‘SkiniBrute’ Turns Arturia MiniBrute Into A Desktop Synthesizer


GMUSynth Woodworks has introduced ‘SkiniBrute‘ – a wood panel conversion kit that turns the Arturia MiniBrute keyboard into a desktop synth module.

The SkiniBrute mod holds the synth’s panel at an 11.25° angle, providing clear and easy access to the controls. The case’s side panels are modeled after the original MiniBrute design, including the multidimensional slopes and bevels. 


A solid wood front piece fills the gap left by missing keyboard, and a new metal base plate with rubber feet and hammer finish completes the case.

The kit includes all panel mounting brackets, spacers, and screws required for installation. No synth repair or electronics knowledge is required to install, and assembly instructions are provided. And the conversion is non-destructive and completely reversible.

The kit is available in a number of domestic and imported hardwoods including Cherry, Walnut, Maple, Oak, and Mahogany.

The SkiniBrute case mod kit is available for US $95 at GMUSynth. Note that the kits are made to order and can take up to 6 weeks to ship.

via Dave Strength

41 thoughts on “‘SkiniBrute’ Turns Arturia MiniBrute Into A Desktop Synthesizer

  1. This is dope.
    I’ve dreamed of this.

    Could whoever did this do it for a Microkorg.
    I’d do it myself, but I’am years from knowing how.
    Thanks in advance.

    Again. This is dope.

    1. THIS!
      I would so love to turn my microkorg to a desktop synth – I would have such an easier time justifying the desk space for it

  2. That actually looks brilliant!

    Have a look at thier site- these guys do amazing looking work. Wish them much sucess.

    How do you take the keyboard off???

  3. Great product! I thought about doing this to my micro brute. I would by a kit it for sure. Could be a good option to get the kit without wood so I could choose my own wood and finish.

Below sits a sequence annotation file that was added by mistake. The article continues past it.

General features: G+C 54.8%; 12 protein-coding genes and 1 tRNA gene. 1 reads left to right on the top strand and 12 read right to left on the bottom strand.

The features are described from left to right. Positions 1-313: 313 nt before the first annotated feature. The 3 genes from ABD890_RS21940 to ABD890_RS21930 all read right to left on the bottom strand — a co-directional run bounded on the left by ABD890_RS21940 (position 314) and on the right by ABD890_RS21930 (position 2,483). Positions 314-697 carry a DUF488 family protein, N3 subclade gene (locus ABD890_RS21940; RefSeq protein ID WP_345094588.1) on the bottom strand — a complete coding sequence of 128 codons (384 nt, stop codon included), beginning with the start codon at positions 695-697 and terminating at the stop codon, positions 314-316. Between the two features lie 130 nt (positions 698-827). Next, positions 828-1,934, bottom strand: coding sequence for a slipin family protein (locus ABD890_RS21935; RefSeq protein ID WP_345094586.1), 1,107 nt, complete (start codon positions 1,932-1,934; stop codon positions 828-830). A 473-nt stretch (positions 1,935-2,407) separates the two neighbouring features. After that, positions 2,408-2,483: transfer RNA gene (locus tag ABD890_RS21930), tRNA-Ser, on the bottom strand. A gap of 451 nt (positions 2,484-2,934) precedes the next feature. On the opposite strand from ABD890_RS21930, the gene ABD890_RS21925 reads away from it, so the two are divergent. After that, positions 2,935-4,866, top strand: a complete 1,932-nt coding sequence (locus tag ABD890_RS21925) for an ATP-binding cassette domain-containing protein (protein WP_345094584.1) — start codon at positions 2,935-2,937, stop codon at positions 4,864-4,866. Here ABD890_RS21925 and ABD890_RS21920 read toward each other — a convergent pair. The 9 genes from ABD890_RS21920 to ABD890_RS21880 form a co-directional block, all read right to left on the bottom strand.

4. I wish all the recent mini-synths with limited mini-keyboards shipped as modules – like the Roland Boutique series for instance. They’d all be cheaper, take up less space, could be USB-powered, and it would drive better MIDI implementations.

      1. He did not say: “I wish all the recent mini-synths with limited mini-keyboards – like the Roland Boutique series for instance – shipped as modules”, he said “I wish all the recent mini-synths with limited mini-keyboards shipped as modules – like the Roland Boutique series for instance.”. Get the difference? Now stop correcting him 🙂

  5. This is pretty darn cool, though at first glance I thought it looked like a new access virus synth, obviously not, but hey what the heck happened with the access company and the virus serries!?! They like… Dropped off the face of the earth.

    1. Access is now to busy with the Kemper guitar modeller to make new synths. They really missed the boat on synth development. VSTs caught up to them years ago and I’m not sure they will garner much attention with any more purely digital Virus synths.

  6. Interesting – I’ve just measured my Microbrute and it looks like it could be modded in a similar way (but destructive) to fit in a Eurorack case!

  7. Looks awesome. I hate the minibrute keyboard. Im not gonna pay 100$ to get rid of it though. Maybe of there was a cheaper plastic option.

  8. only a musician would pay almost half the cost of the instrument itself as an upgrade to downgrade it, cos it looks nice.

    Get a grip people.

    1. I think most are excited about it because they don’t like the keyboard and it takes up valuable space. It’s very hard for me to buy any synth with a superfluous (for my purposes) keyboard, which has kept me from buying a Bass Station II, for example. Personally, I returned my Minibrute pretty quickly, mostly because I hated the keyboard. If Arturia offered a module of it, like this, I would probably buy it again, but can’t imagine buying one, then paying more to turn it into a module.

  9. 95usd for a pair of wooden sidepanels..lol
    if you buy cherrywood or walnut and drill 6 holes yourself it costs a quarter of that, if not less.

    1. Not everybody is a master woodworker, or has the tools (or time) or know-how to take on such a project. After figuring out measurements, cutting, drilling, sanding, etc, (plus the time I’d have to take to go buy wood) I’d rather spend the $95 and not have to think about it.

    2. There’s always one. Take a look at the 3rd and 4th from the last photos on the page and think about whether or not Joe Synth owner has the tools, skills or time to make those pieces.

      I do but it would take me at least 5 hours to source, measure, cut, sand and finish it and it wouldn’t be this good. That’s 20 bucks an hour (not including parts or paying for the design). This is a great deal.

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